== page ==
January 22, 2012

Book review: “Memory Mambo” by Achy Obejas

I thoroughly enjoyed “Memory Mambo” when I read it in early 1997, shortly after it was published. Fifteen years later, I savored it even more. Achy Obejas is a friend, and we were co-workers at the Chicago Tribune when she published this book, her first novel. That personal connection added something to the pleasure of the book, but there’s no question: Even if I hadn’t known Obejas, I still would have relished reading and re-reading such a funny, dramatic, insightful story. “Memory Mambo” works on a great many levels simultaneously. The book gives a glimpse into the Cuban-American culture — its intersection with and friction with other Hispanic heritages, its grappling with the reality of exile, its wrestling with racial identity, its tasty cuisine, its insularity and strong family ties. The 24-year-old narrator, Juani Casas, is the second of her parents’ three children, but one of a host of sibling-like cousins whose lives intertwine in complex ways, particularly around the family-run laundromat on Milwaukee Avenue in the Logan Square neighborhood of Chicago. The Cubans and other Hispanics are relatively new arrivals in the neighborhood, taking the place of Poles, many of whom — but not all — have moved out […]
January 16, 2012

Book review: “Empire of the Summer Moon: Quanah Parker and the RISE and FALL of the COMANCHES, the Most POWERFUL INDIAN Tribe in American History” by S. C. Gwynne

Let’s talk about book titles, and book covers, and book marketing. For all intents and purposes, S.C. Gwynne’s 2010 book “Empire of the Summer Moon: Quanah Parker and the RISE and FALL of the COMANCHES, the Most POWERFUL INDIAN Tribe in American History,” appears to be a biography of Quanah Parker. For one thing, an image of Parker takes up more than half of the book cover, the part not covered by the title and the subtitle. That subtitle, by the way, is strange, with its odd mix of some, but not all, words in boldface and some, but not all, of those boldface words in all capital letters. “Quanah Parker” is the only boldface word that is not all caps, but, in a way, that gives more emphasis to the name. And, of course, it’s further emphasized by being the start of the subtitle. (By the way, here’s another odd thing about the title itself: Nowhere in the book does Gwynne or anyone he quotes refer to the Comanche dominance on the Plains as the Empire of the Summer Moon. And, from what I can tell, it’s not a term that’s ever been used anywhere else to refer to […]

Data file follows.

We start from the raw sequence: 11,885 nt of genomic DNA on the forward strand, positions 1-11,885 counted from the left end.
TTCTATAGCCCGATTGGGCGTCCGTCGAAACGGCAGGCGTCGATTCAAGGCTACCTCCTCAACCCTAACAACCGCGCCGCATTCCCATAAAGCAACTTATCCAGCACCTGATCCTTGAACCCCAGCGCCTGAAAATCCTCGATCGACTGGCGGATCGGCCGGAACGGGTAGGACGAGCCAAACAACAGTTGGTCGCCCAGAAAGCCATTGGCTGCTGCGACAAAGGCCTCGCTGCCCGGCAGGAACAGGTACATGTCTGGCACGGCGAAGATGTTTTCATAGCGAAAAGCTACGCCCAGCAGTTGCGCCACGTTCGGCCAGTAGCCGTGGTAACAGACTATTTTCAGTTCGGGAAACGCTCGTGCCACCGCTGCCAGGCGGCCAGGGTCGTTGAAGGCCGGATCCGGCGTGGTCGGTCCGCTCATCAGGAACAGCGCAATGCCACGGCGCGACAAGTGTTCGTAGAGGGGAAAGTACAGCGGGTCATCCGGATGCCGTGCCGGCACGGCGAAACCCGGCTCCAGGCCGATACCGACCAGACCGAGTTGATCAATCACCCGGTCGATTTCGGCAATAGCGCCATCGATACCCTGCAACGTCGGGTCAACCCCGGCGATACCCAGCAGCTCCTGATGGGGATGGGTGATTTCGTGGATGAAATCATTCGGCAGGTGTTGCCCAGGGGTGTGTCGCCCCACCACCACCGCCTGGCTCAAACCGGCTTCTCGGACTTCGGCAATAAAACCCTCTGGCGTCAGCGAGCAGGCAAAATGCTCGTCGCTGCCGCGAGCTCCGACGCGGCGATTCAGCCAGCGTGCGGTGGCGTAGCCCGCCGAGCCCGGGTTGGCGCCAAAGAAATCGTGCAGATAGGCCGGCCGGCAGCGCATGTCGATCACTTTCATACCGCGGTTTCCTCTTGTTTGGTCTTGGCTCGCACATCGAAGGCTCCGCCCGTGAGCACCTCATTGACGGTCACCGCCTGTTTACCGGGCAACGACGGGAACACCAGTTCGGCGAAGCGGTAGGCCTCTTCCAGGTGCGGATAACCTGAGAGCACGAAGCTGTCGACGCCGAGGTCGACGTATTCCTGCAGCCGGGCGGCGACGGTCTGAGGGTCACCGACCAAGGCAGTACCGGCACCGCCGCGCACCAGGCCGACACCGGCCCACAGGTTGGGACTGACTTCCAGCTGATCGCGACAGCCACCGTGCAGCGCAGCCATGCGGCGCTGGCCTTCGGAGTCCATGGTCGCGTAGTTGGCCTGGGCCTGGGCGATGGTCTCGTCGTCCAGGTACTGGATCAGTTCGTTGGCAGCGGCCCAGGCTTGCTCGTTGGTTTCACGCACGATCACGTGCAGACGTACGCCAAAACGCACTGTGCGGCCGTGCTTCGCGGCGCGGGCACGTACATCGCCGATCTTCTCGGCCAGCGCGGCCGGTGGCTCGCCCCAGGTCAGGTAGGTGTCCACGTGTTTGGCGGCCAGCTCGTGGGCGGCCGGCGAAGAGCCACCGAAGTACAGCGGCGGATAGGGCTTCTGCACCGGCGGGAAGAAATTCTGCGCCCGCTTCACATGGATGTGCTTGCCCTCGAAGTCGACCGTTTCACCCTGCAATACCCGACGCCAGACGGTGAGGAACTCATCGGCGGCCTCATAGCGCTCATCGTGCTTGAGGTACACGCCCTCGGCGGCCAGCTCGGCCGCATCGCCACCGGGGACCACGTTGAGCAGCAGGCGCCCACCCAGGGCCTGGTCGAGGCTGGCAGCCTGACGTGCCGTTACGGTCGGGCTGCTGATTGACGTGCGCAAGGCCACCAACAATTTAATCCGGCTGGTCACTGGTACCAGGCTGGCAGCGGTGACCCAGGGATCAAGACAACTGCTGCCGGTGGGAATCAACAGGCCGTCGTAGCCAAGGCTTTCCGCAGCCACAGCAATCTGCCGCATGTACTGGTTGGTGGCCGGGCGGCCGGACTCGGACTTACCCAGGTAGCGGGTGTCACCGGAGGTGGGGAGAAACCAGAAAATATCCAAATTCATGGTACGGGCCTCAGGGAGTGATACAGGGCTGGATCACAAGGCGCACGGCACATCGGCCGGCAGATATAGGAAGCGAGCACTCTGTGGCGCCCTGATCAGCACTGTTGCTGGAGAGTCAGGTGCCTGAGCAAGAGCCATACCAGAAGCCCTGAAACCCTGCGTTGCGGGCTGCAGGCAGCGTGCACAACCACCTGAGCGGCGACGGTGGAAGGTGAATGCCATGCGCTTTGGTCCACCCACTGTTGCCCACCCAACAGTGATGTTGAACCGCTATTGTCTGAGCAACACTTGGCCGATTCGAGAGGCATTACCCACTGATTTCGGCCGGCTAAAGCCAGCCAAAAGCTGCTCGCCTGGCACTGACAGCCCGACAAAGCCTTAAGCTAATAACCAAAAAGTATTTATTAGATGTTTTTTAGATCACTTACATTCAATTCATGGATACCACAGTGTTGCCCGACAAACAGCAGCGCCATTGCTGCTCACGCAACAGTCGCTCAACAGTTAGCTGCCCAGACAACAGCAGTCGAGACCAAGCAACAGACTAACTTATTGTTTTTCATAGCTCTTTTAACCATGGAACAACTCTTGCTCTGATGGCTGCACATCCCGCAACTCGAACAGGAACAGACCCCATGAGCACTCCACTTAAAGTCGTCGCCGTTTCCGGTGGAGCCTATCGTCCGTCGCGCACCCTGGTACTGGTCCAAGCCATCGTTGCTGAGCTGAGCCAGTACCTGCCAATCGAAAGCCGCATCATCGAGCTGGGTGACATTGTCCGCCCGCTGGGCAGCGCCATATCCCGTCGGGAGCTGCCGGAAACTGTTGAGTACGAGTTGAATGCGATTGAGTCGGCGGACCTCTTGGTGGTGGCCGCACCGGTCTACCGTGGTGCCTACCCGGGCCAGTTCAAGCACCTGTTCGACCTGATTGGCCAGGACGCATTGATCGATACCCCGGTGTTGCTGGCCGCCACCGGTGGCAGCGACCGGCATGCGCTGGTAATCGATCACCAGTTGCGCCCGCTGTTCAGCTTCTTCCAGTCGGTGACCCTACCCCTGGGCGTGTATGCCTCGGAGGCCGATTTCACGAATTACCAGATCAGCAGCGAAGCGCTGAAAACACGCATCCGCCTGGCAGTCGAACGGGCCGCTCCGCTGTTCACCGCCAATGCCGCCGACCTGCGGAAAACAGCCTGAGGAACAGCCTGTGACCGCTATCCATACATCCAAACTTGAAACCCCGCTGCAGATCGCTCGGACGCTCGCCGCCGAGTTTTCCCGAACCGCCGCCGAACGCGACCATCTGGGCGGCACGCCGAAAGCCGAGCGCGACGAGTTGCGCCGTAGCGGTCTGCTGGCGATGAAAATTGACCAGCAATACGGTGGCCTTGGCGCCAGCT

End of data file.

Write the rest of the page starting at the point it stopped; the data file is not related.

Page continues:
January 4, 2012

My first byline

January 3, 2012

Book review: “The Girl Who Kicked the Hornets’ Nest” by Stieg Larsson

Lisbeth Salander is fascinating. Thin, short and socially stunted, she is a victim of abuse, domestic and institutional. Yet, she is even more a survivor — one with extraordinary skills as a hacker, a fluid, computer-like intelligence and a steel will. Often, she is in control. She is the reason to read Stieg Larsson’s crime trilogy: “The Girl with the Dragon Tattoo,” “The Girl Who Played with Fire” and “The Girl Who Kicked the Hornets’ Nest.” Alas, in the third book, “Hornets’ Nest” — an overfed 743 pages — she rarely appears. For literally hundreds of pages, people meet, people fight, people argue, people search, people scheme, people pontificate, people have sex, people have meals, people go for a run, people murder, people nab bad guys. But Lisbeth isn’t one of them. She’s stuck in a hospital bed, and then in a prison, and the nervous, exhilarating energy she has as she moves through the world is totally missing from the book. Even so, when she’s on the page, even when she can’t move a muscle without great pain, she captivates the reader. Of course, the reason Lisbeth is immobilized is that, as the book opens, she’s recuperating from a […]